Furthermore, I've been able to find only two instances of someone doing calculations to figure out whether something is self-organizing, and both of them use entropy as their criterion. Stephen Wolfram's famous paper on "Statistical Mechanics of Cellular Automata" (1983) does it for some of his "elementary" CA, and Yu. L. Klimontovich (in Turbulent Motion and the Structure of Chaos) attempts to show that turbulence is self-organized, as compared to laminar flow, by calculating entropy production in the two regimes; the book, alas, suffers from the worst translation and editing I have ever seen from a pukka academic publisher, making it unnecessarily hard to see just what Klimontovich has accomplished. (David suggests that one reason Wolfram did his entropy calculations was because of the great interest in the dynamical entropies of chaotic maps at the time.)

So, what *is* entropy? In the discrete case, we imagine that we have
a set of N states (not necessarily the fundamental dynamical states of our
system), and that the probability of being in state *i* is *p_i.*
Then the entropy of the *distribution* over the N states is
[Post-script, 8k] and this is a maximum when all
the probabilities are equal, hence 1/N, in which case the entropy is log N.
The units will vary depend on which base for our logarithms we choose, and
whether or not we stick a multiplicative constant *k* out front. In
what follows, I always set *k*=1, and took logs to the base two, so
entropy is always in bits. (In the continuous case, we replace the sum with an
integral, and the probabilities with a probability density; but all the states
I'll be considering are discrete.)

This is the traditional entropy formula, which goes back to Boltzmann, but credit is sometimes shared with Willard Gibbs and Claude Shannon. There's an infinite family of generalizations of it, called the Renyi entropies, but I won't deal with them here.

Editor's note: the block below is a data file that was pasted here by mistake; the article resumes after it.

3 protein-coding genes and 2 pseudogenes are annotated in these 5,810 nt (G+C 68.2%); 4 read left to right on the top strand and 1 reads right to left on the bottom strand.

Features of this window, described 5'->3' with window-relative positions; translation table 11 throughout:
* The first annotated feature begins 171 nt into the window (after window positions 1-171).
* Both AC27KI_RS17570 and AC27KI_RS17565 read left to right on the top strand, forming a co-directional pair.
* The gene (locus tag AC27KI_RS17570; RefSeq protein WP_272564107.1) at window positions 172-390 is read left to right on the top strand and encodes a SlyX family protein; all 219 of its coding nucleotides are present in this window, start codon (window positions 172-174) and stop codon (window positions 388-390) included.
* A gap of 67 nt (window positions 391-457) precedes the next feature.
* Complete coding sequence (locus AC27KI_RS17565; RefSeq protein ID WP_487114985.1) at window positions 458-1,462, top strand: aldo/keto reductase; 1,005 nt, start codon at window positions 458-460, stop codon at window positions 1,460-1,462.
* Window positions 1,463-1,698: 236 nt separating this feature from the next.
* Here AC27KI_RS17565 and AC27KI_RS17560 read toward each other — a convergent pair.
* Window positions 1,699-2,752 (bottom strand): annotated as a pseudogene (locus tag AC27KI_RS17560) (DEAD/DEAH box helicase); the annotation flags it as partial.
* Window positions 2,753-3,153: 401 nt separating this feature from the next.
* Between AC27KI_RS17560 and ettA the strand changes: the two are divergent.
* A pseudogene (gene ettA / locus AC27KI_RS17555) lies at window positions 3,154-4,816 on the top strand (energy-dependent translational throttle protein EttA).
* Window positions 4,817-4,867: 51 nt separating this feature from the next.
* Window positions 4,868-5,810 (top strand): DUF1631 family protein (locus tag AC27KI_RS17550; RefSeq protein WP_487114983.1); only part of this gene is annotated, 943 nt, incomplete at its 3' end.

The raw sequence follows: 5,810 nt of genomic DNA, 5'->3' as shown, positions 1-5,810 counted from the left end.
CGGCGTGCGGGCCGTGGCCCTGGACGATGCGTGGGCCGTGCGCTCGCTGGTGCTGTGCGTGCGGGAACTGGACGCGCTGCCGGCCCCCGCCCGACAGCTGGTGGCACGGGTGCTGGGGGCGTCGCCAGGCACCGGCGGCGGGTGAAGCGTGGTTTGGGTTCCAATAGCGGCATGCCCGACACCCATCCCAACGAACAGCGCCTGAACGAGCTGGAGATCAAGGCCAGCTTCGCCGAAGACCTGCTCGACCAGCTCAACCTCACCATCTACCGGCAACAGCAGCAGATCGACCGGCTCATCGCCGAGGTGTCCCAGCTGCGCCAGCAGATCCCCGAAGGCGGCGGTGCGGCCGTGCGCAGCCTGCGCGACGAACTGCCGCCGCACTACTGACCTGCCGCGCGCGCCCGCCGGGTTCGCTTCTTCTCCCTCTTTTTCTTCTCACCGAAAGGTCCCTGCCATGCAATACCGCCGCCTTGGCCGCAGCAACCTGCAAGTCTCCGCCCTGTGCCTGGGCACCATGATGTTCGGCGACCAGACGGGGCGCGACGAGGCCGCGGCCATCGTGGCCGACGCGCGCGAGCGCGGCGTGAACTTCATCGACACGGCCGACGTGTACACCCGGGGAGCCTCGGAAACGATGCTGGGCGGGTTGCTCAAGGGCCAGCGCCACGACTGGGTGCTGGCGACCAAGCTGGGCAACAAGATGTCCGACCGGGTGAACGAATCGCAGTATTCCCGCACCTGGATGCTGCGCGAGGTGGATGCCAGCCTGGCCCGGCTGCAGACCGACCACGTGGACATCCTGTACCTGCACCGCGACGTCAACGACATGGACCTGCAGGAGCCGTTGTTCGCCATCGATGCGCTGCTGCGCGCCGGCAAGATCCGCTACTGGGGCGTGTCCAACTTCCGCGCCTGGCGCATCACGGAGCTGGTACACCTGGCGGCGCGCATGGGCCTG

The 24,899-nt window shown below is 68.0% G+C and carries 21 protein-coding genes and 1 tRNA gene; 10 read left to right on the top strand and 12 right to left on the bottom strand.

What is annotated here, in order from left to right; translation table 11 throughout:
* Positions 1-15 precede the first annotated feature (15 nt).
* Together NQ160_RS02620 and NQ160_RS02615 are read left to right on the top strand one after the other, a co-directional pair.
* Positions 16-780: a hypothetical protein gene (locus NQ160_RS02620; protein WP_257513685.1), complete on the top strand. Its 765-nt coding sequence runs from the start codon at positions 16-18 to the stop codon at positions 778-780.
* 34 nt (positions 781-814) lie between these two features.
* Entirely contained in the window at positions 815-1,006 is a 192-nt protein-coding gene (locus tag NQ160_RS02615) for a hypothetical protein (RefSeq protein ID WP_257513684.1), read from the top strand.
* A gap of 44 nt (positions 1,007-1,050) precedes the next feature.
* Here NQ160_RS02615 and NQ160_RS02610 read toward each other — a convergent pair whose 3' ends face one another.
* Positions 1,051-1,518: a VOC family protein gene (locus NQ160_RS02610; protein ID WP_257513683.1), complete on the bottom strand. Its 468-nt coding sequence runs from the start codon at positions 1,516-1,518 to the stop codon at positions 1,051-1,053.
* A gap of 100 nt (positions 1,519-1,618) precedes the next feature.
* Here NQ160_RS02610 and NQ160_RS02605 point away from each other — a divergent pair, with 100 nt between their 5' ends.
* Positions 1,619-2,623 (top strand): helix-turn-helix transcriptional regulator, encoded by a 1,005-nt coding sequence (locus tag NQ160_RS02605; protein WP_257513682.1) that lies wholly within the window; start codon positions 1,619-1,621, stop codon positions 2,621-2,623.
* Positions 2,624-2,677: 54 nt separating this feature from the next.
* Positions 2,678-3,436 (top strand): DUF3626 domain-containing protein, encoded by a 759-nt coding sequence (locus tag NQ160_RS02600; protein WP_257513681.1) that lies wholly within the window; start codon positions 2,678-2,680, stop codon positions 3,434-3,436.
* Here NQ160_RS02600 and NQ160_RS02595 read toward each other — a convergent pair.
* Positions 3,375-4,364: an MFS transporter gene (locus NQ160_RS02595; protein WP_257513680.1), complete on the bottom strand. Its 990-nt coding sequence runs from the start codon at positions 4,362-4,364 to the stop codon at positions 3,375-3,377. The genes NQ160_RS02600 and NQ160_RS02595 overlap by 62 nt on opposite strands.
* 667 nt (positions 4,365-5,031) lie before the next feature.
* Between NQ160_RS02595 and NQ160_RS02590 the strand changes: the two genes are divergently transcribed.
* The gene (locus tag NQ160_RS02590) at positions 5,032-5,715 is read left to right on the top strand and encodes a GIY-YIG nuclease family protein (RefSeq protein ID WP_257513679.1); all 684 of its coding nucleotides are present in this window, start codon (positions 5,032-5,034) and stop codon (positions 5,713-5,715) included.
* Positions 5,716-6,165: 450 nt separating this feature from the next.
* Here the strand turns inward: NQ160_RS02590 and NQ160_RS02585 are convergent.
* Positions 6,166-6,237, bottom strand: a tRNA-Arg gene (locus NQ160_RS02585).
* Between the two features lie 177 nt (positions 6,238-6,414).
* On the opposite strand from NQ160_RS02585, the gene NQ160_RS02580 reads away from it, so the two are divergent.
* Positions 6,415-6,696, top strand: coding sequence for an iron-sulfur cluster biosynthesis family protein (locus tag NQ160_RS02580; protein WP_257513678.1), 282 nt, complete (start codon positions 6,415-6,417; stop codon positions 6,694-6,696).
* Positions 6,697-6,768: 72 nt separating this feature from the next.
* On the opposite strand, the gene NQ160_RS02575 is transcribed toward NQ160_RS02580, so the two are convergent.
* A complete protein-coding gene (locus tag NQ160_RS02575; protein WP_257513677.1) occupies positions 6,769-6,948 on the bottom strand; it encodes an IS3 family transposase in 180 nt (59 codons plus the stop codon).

One thing I must deal with, and this is an appropriate place to do so, is
the Second Law of Thermodynamics. It's a common mistake to think that it's a
law of nature which says *no* entropy may *ever* decrease, and
this has led to some really bad books about evolution, economics, the novels of
Thomas Pynchon, etc. (References
available upon request.) But this is totally wrong.

In the first, place, the second law is a law of *thermodynamics,* and
it's only about the *thermodynamic* entropy, the thing connected to heat
and temperature (*TdS* = *dQ*), which comes from the distribution
of kinetic variables (like molecular spins and momenta). If you're looking at
any other sort of entropy, the law is mute. Second, there is in general no
analog of the second law for any other sort of entropy; it's not an independent
law of nature but a consequence of the laws of kinetics, and not a trivial and
easy one; there are proofs of it for only a few cases, like very dilute gases.
Whether or not a system has anything like the second law depends on the
idiosyncrasies of its dynamics. Third, even if you are talking about
thermodynamic entropies, you get guaranteed increases only in *closed* systems, ones which don't interact
with the rest of the world. Since the Earth and living things are *not* closed systems, it
really doesn't apply to anything of interest *to us.*

Qualitatively, what is the entropy saying? Imagine the probability as a
sort of relief map over the state space, made out of modelling clay. High entropy is very flat and even and boring: Nebraska.
Low entropy is uneven, with hills and valleys to make life interesting, like
San Francisco. You've only got so much clay, and you can't throw out any
of it, so any rise in one place has to be made up with a hollow someplace else,
and vice versa. As the entropy decreases, the distribution gets more and more
lumpy (the clay migrates of its own) and so the process selects against more
and more of the phase space, and selects *for* some small region of it.
(Probably there's a link to "fitness landscapes" in evolutionary biology, but I
haven't worked that out yet.) This idea, of self-organization as selection,
goes back to W. Ross Ashby in the
early days of cybernetics (but he didn't talk about oozing modelling clay: Ashby 1961).

- My adviser studies CA.
- If we can quantify self-organization in anything, we can do it in CA.

In cellular automata, we *know* what the low-level dynamics are,
because we specify them. They are tractable. They are reproducible. You can
get great big runs of statistics on them. You can prove theorems about them.
They require nothing more than a computer and patience to observe. There are
no tricky problems of measurement. They are, in short, about the best-behaved
and best-understood self-organizers known. If we can't specify what it means
for *them* to self-organize, it seems very unlikely that we'll do much
better with the Belusov-Zhabotinskii reaction (a.k.a. "sodium geometrate"),
or slime molds,
or learning systems, or economies.

Next, we want some different self-organizing CA, to help find measures of
self-organization *per se,* and not just a particular sort of
self-organization. The two seized upon are the majority-voter model
(`majority`) and a version of the Greenberg-Hastings rule
called `macaroni.`

Majority